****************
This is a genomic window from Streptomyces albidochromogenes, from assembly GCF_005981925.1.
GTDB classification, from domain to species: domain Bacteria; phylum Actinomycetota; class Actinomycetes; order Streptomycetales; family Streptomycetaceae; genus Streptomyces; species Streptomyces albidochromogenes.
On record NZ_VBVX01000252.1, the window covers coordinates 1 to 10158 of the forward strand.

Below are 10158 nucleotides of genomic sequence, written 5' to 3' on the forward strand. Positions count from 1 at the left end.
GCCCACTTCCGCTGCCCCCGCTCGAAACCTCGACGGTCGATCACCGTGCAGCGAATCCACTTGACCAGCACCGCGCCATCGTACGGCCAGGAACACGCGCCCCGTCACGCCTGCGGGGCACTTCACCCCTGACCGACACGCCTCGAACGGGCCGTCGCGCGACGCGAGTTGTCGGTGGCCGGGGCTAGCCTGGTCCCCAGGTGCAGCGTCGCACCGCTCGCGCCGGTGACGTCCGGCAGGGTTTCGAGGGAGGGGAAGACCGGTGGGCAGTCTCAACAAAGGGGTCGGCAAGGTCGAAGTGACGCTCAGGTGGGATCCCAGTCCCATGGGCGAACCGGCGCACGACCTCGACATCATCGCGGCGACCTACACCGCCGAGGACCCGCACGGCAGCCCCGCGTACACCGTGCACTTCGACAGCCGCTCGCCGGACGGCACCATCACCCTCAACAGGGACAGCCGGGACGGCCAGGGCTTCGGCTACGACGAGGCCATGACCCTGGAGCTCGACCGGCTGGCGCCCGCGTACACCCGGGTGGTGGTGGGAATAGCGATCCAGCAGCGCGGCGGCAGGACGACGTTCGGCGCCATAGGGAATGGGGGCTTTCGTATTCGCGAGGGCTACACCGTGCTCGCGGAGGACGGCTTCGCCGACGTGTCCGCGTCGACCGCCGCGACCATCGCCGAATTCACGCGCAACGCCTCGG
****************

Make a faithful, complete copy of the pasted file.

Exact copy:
This is a genomic window from Streptomyces albidochromogenes, from assembly GCF_005981925.1.
GTDB classification, from domain to species: domain Bacteria; phylum Actinomycetota; class Actinomycetes; order Streptomycetales; family Streptomycetaceae; genus Streptomyces; species Streptomyces albidochromogenes.
On record NZ_VBVX01000252.1, the window covers coordinates 1 to 10158 of the forward strand.

Below are 10158 nucleotides of genomic sequence, written 5' to 3' on the forward strand. Positions count from 1 at the left end.
GCCCACTTCCGCTGCCCCCGCTCGAAACCTCGACGGTCGATCACCGTGCAGCGAATCCACTTGACCAGCACCGCGCCATCGTACGGCCAGGAACACGCGCCCCGTCACGCCTGCGGGGCACTTCACCCCTGACCGACACGCCTCGAACGGGCCGTCGCGCGACGCGAGTTGTCGGTGGCCGGGGCTAGCCTGGTCCCCAGGTGCAGCGTCGCACCGCTCGCGCCGGTGACGTCCGGCAGGGTTTCGAGGGAGGGGAAGACCGGTGGGCAGTCTCAACAAAGGGGTCGGCAAGGTCGAAGTGACGCTCAGGTGGGATCCCAGTCCCATGGGCGAACCGGCGCACGACCTCGACATCATCGCGGCGACCTACACCGCCGAGGACCCGCACGGCAGCCCCGCGTACACCGTGCACTTCGACAGCCGCTCGCCGGACGGCACCATCACCCTCAACAGGGACAGCCGGGACGGCCAGGGCTTCGGCTACGACGAGGCCATGACCCTGGAGCTCGACCGGCTGGCGCCCGCGTACACCCGGGTGGTGGTGGGAATAGCGATCCAGCAGCGCGGCGGCAGGACGACGTTCGGCGCCATAGGGAATGGGGGCTTTCGTATTCGCGAGGGCTACACCGTGCTCGCGGAGGACGGCTTCGCCGACGTGTCCGCGTCGACCGCCGCGACCATCGCCGAATTCACGCGCAACGCCTCGG